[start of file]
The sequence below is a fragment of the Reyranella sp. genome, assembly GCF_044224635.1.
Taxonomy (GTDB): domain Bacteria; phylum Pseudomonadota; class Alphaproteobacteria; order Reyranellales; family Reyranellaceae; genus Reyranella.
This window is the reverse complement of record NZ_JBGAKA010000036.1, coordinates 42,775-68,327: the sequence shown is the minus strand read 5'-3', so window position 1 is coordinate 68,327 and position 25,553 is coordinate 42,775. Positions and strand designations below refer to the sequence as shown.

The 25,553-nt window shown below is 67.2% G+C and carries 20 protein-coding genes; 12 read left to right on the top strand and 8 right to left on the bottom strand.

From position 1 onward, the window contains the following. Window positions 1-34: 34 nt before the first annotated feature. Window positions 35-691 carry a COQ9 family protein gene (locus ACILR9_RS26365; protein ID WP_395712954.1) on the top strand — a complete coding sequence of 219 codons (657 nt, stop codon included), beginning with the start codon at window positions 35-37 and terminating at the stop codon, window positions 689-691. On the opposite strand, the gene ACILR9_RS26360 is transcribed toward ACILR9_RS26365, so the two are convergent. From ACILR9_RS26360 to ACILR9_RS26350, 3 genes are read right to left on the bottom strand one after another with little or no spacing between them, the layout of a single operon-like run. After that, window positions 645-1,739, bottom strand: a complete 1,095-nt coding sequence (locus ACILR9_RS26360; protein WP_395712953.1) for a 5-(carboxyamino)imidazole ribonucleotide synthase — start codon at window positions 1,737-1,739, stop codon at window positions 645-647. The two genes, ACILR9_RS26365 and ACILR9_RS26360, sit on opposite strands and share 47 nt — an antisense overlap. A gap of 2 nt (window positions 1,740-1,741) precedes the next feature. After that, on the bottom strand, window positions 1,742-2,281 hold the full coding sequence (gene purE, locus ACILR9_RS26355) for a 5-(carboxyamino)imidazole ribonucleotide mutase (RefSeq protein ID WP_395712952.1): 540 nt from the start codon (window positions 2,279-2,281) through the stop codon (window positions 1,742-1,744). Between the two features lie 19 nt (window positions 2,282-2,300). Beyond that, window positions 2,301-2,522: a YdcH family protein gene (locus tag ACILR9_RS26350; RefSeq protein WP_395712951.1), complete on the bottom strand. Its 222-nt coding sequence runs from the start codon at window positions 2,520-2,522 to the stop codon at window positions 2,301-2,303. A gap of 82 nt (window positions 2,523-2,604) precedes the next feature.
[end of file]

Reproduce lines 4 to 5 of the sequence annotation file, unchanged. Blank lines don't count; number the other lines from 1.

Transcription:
The 25,553-nt window shown below is 67.2% G+C and carries 20 protein-coding genes; 12 read left to right on the top strand and 8 right to left on the bottom strand.

From position 1 onward, the window contains the following. Window positions 1-34: 34 nt before the first annotated feature. Window positions 35-691 carry a COQ9 family protein gene (locus ACILR9_RS26365; protein ID WP_395712954.1) on the top strand — a complete coding sequence of 219 codons (657 nt, stop codon included), beginning with the start codon at window positions 35-37 and terminating at the stop codon, window positions 689-691. On the opposite strand, the gene ACILR9_RS26360 is transcribed toward ACILR9_RS26365, so the two are convergent. From ACILR9_RS26360 to ACILR9_RS26350, 3 genes are read right to left on the bottom strand one after another with little or no spacing between them, the layout of a single operon-like run. After that, window positions 645-1,739, bottom strand: a complete 1,095-nt coding sequence (locus ACILR9_RS26360; protein WP_395712953.1) for a 5-(carboxyamino)imidazole ribonucleotide synthase — start codon at window positions 1,737-1,739, stop codon at window positions 645-647. The two genes, ACILR9_RS26365 and ACILR9_RS26360, sit on opposite strands and share 47 nt — an antisense overlap. A gap of 2 nt (window positions 1,740-1,741) precedes the next feature. After that, on the bottom strand, window positions 1,742-2,281 hold the full coding sequence (gene purE, locus ACILR9_RS26355) for a 5-(carboxyamino)imidazole ribonucleotide mutase (RefSeq protein ID WP_395712952.1): 540 nt from the start codon (window positions 2,279-2,281) through the stop codon (window positions 1,742-1,744). Between the two features lie 19 nt (window positions 2,282-2,300). Beyond that, window positions 2,301-2,522: a YdcH family protein gene (locus tag ACILR9_RS26350; RefSeq protein WP_395712951.1), complete on the bottom strand. Its 222-nt coding sequence runs from the start codon at window positions 2,520-2,522 to the stop codon at window positions 2,301-2,303. A gap of 82 nt (window positions 2,523-2,604) precedes the next feature.